Biological engineering today is increasingly built on a foundation of standard biological parts that engineers can use to build their systems. These are the basic subroutines in our programming language.
It’s important that the parts that provide core functionality be free of restrictive IP rights and a couple recent developments deserve to be celebrated:
(1) Last week a district judge interpreted certain natural gene sequences to be primarily information rather than chemicals and hence not patentable.
Rob Carlson wrote up a nice summary and you can also read coverage from NYTimes and Genomics Law Report. The ruling only applies to natural sequences, but it means that biological engineers can be a little more comfortable using the massive amount of new DNA sequence that is added to GenBank daily. Also nice to see the law catching up with the 60-year old realization that DNA is information.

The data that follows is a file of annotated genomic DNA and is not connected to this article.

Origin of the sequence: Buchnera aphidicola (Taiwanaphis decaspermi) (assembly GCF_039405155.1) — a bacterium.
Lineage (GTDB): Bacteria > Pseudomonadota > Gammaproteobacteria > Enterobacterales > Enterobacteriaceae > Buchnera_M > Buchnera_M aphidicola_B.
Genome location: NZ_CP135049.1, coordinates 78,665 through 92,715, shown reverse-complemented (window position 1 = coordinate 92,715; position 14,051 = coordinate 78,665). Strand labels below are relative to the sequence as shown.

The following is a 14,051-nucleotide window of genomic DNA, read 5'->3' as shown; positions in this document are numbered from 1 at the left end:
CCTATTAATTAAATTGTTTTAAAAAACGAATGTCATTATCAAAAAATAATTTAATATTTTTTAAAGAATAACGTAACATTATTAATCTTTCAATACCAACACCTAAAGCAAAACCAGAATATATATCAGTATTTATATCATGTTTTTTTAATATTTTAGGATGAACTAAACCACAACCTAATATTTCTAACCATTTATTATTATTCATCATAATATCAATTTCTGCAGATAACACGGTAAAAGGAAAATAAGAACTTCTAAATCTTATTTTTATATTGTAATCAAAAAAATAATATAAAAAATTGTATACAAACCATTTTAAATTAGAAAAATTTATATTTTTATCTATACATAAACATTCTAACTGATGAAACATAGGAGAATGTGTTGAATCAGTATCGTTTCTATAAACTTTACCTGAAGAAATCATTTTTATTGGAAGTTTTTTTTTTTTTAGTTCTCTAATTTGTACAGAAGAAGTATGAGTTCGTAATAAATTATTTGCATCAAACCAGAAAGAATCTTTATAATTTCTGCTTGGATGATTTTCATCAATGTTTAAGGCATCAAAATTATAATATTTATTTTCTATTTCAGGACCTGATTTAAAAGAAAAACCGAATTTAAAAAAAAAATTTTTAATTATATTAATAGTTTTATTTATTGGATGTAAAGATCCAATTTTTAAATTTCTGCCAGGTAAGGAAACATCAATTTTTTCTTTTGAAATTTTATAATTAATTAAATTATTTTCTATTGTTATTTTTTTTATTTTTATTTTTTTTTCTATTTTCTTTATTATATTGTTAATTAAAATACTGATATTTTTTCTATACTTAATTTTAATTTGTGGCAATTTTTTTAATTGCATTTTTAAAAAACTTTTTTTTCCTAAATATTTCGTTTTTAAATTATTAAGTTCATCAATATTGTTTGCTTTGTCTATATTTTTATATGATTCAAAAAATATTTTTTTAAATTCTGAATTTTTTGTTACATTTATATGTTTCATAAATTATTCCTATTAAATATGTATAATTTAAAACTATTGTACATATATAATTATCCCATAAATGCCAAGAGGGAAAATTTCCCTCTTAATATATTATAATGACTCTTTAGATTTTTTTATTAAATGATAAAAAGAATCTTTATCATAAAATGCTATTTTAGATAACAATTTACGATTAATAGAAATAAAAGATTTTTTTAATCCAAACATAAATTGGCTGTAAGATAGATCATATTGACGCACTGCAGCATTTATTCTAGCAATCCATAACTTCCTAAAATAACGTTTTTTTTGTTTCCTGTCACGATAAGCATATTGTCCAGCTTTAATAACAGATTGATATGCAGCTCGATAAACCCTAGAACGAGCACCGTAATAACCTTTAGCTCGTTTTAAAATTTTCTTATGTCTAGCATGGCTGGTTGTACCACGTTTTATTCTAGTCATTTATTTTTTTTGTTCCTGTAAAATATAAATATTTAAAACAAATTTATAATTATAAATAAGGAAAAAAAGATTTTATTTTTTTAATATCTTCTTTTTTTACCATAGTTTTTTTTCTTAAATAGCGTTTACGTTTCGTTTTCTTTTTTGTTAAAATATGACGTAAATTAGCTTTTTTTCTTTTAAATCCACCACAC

(2) The BIOFAB: International Open Facility Advancing Biotechnology (BIOFAB) was launched in December by the BioBricks Foundation with an initial bolus of funds from the National Science Foundation.
I heard the BIOFAB gang speak at the recent SynBERC conference in Berkeley and was excited to see the progress they had made. The fab is set up to be an industrial-scale part production facility for generating open (IP-free), high quality biological parts. The parts will hopefully be released under something similar to the the BioBrick Public Agreement that is a sort of GPL for biological parts.
Here’s hoping for more steps toward open parts in the future.